Why The Maui Disney Costume Was Just A Bad Idea
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Why The Maui Disney Costume Was Just A Bad Idea

A persons culture is not another persons costume.

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Why The Maui Disney Costume Was Just A Bad Idea
Chron

Halloween is a time where children and adults get to live our their fantasies and get to dress as someone else, eat a bunch of candy, and pass out. This past week there has been a significant amount of uproar over something a lot of people would not expect: a children's Halloween costume. No, its not a Native American halloween costume...although it might as well be.

Around this time of year, normally parents of young children often complain of costumes for girls being too sexualized, like the cop and nurse costumes, or that there aren't enough gender neutral costumes, or that there aren't enough Elsa costumes. But this time it is something that isn't exactly unprecedented. Disney released, and has since pulled, the Polynesian themed costume off of its website. The costume would let young children portray Maui, a demigod that Moana befriends in their unreleased movie (set for November 23rd of this year), "Moana". While it seems completely harmless, and being that it's a child that just wants to portray their favorite movie character, it is much more than that. It is about cultural appropriation.

Although many parents have stated it being turned into something "racist" and that it's "just a costume", the truth is, it's not. It's really not. If something, i.e. a costume, is unable to be replicated without giving off any offense, it should not be replicated at all. And in an age of political correctness and people just being plain ignorant and unmindful, we need to remember that a person's culture is not another person's costume and that conversation needs to start at home.

In the movie Moana, a young girl, whom the movie is named after, is in search of an "island of mysterious secrets" when she comes across a demigod named Maui, voiced by none other than Dwayne "The Rock" Johnson.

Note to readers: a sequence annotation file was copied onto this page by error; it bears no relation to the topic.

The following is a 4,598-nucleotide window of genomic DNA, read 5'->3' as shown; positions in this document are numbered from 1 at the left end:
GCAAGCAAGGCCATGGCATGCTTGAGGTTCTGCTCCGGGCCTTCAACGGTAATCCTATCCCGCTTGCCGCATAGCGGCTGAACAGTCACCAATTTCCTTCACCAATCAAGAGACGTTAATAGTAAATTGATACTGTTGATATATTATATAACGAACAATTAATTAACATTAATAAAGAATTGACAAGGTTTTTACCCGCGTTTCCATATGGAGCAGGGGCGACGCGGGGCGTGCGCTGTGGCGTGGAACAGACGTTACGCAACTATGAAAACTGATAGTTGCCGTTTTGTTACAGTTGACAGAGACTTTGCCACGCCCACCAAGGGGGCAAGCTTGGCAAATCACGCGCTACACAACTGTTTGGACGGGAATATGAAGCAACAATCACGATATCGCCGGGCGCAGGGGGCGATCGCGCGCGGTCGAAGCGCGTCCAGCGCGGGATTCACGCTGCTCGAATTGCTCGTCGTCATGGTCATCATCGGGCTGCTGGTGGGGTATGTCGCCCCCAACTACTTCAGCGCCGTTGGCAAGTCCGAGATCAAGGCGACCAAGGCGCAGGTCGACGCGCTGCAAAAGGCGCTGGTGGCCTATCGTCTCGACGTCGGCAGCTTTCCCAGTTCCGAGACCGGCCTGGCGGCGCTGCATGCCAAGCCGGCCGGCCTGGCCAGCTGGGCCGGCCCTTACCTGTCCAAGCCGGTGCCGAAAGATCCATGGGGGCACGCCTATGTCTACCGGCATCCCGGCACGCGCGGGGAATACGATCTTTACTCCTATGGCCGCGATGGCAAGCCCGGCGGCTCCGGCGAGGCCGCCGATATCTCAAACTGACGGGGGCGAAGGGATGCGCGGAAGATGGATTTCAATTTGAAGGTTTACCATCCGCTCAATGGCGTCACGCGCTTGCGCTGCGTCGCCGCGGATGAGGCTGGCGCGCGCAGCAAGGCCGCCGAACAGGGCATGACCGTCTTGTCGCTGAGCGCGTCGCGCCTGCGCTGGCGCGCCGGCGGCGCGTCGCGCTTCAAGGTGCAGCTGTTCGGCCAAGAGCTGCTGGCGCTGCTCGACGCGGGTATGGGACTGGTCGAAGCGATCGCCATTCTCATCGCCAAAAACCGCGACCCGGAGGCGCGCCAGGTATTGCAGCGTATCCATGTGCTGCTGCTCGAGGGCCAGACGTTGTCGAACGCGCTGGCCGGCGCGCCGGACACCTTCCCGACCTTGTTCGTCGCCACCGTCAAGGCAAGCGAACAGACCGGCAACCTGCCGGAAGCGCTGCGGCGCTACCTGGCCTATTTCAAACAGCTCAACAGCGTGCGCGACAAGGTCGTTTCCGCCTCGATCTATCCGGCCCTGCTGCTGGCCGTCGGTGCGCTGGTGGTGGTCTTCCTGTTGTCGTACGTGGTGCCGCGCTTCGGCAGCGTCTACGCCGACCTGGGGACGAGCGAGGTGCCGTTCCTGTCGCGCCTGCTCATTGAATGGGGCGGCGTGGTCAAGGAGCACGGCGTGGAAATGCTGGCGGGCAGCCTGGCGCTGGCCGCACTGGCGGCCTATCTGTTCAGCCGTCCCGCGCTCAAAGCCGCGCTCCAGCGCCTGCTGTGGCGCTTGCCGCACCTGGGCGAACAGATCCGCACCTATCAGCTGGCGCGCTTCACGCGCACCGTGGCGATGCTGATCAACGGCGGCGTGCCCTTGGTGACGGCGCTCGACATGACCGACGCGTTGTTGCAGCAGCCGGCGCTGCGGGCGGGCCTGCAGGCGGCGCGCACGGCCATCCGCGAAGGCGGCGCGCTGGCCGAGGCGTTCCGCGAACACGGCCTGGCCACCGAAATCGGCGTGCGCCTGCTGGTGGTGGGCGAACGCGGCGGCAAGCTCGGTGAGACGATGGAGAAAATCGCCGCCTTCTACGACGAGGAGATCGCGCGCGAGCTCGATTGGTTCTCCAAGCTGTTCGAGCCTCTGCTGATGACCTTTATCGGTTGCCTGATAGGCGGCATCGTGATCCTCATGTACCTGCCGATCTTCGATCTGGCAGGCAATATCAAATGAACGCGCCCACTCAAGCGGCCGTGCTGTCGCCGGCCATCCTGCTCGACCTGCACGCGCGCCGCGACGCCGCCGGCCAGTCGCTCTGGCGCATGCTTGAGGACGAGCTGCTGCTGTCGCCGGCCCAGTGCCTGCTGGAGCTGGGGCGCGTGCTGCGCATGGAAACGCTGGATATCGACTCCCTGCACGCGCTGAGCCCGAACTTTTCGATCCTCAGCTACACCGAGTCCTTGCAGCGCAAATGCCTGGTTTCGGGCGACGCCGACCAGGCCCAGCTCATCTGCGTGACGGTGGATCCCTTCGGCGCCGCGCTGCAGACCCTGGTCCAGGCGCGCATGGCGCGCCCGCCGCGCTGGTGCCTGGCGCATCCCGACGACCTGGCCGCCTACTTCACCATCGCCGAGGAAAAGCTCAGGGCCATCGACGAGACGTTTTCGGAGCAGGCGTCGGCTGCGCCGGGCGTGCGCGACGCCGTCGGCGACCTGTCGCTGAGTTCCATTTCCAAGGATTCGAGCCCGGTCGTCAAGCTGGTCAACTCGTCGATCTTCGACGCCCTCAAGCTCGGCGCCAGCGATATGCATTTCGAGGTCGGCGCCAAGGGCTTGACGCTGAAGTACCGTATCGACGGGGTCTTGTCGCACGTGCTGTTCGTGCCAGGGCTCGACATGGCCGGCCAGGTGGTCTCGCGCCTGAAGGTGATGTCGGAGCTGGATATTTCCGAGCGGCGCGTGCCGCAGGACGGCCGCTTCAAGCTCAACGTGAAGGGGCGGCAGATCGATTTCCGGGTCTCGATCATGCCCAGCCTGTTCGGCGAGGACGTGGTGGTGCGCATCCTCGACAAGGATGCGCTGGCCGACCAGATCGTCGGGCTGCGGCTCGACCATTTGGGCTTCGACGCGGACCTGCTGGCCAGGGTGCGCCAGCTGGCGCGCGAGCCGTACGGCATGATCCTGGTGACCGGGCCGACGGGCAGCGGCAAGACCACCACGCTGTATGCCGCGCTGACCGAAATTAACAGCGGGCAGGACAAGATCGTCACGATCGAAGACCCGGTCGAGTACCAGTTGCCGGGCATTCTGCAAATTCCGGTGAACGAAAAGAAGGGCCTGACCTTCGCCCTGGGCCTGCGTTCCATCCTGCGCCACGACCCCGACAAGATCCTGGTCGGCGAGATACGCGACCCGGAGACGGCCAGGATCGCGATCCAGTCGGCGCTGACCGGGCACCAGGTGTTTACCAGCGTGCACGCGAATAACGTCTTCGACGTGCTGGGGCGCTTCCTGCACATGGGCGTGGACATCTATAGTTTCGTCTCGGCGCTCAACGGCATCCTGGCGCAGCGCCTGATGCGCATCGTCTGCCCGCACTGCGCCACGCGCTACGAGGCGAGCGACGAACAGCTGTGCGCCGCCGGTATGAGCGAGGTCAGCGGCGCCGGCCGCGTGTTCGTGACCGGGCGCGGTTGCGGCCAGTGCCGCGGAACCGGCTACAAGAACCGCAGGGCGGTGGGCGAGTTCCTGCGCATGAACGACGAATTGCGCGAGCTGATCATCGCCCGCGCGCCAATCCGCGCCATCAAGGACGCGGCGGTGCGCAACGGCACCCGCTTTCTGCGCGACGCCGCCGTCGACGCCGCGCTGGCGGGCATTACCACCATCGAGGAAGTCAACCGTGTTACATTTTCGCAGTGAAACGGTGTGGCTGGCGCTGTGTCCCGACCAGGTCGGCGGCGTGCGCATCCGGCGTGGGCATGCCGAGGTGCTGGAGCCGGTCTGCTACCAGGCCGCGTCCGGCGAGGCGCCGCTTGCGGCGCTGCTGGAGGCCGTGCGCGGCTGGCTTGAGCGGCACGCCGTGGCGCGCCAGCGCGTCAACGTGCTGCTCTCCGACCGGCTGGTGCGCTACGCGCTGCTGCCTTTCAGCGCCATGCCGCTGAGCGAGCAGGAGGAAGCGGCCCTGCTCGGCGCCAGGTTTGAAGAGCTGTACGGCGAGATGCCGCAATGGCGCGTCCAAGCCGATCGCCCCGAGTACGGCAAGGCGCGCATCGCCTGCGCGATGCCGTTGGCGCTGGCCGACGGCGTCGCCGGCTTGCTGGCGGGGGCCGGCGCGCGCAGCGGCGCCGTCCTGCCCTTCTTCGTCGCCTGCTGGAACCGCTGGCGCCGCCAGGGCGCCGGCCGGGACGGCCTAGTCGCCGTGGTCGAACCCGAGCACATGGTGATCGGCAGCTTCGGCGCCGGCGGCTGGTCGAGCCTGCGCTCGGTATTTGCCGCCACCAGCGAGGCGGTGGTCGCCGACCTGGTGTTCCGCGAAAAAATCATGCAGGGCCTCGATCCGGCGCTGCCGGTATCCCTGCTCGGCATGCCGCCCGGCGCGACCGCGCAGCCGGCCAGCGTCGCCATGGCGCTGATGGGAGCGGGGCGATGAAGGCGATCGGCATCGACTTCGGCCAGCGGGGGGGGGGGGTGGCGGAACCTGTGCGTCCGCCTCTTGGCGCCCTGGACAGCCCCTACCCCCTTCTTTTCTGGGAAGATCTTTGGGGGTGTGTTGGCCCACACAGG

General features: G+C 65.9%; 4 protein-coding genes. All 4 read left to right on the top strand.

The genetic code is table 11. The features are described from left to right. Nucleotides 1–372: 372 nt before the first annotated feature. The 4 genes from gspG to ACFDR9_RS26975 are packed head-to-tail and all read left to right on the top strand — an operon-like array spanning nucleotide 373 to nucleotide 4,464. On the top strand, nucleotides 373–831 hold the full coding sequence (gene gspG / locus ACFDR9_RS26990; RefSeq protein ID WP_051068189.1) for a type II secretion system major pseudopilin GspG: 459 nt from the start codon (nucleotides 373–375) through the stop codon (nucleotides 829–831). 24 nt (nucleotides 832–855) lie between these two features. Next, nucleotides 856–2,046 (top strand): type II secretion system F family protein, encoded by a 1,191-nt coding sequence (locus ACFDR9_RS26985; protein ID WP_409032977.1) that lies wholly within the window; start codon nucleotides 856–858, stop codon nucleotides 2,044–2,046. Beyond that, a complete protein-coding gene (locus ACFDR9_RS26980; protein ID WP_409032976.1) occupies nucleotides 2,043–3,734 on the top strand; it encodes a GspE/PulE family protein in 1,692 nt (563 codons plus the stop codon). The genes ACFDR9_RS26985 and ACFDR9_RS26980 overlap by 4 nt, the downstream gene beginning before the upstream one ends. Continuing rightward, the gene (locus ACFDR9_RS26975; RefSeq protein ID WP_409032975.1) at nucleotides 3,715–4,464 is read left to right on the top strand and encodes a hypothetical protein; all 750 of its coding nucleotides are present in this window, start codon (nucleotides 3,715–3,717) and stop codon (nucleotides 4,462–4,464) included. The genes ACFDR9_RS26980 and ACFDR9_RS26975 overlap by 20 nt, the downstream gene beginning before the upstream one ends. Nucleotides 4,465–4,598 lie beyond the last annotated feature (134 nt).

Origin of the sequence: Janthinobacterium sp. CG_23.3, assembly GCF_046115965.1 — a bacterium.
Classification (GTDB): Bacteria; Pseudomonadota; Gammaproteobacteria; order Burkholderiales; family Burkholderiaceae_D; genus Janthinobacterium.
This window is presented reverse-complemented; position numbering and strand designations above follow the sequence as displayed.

According to Hawaiian mythology, Maui is a "cultural hero". The creators of Moana were already criticized for the voice casting of Maui, saying that they were perfectly able to tell the "white" story of Hercules with the casting of Dwayne "The Rock" Johnson, who is actually Polynesian, but poorly executed the storyline behind Maui from the animated movie with him as merely a voice. The build of Maui who reportedly was being portrayed as "overweight", was also criticized because it gives off a negative Polynesian stereotype as well as a "typical American stereotype".

So, not only is this costume stereotypical AND appropriated, as well as just really insensitive. There is no way around it. If a little girl dresses up at Elsa, who is white, she doesn't necessarily need to change the skin tone because the character itself bears no cultural reference, unlike this Maui costume, where Polynesians are typically darker. And not only is it about the skin tone. In the description of the costume, Disney called the tribal tattoos "signature tattoos", which basically dismantles the notion of Polynesian culture, saying they're just there and that the culture itself is insignificant which clearly shows Disney doesn't really know much about the ethnic characters they portray in their films. Actually, tribal tattoos are very common among Polynesians, lets just look at Dwayne "The Rock" Johnson for an example.

So parents, before you take your child Halloween shopping, please be mindful of the choices you let them make, because they can hurt somebody. If your little girl wants to dress up like Pocahontas (thats a whole other can of worms but for the love of all that is good please don't) or a generic Native American with the head dress (which is NOT an accessory by the way), please turn them to the attention of the ridiculous abundance of Elsa, Anna & Tinkerbell costumes. Because parents lets be real here... they get the candy anyway, right?

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This article has not been reviewed by Odyssey HQ and solely reflects the ideas and opinions of the creator.
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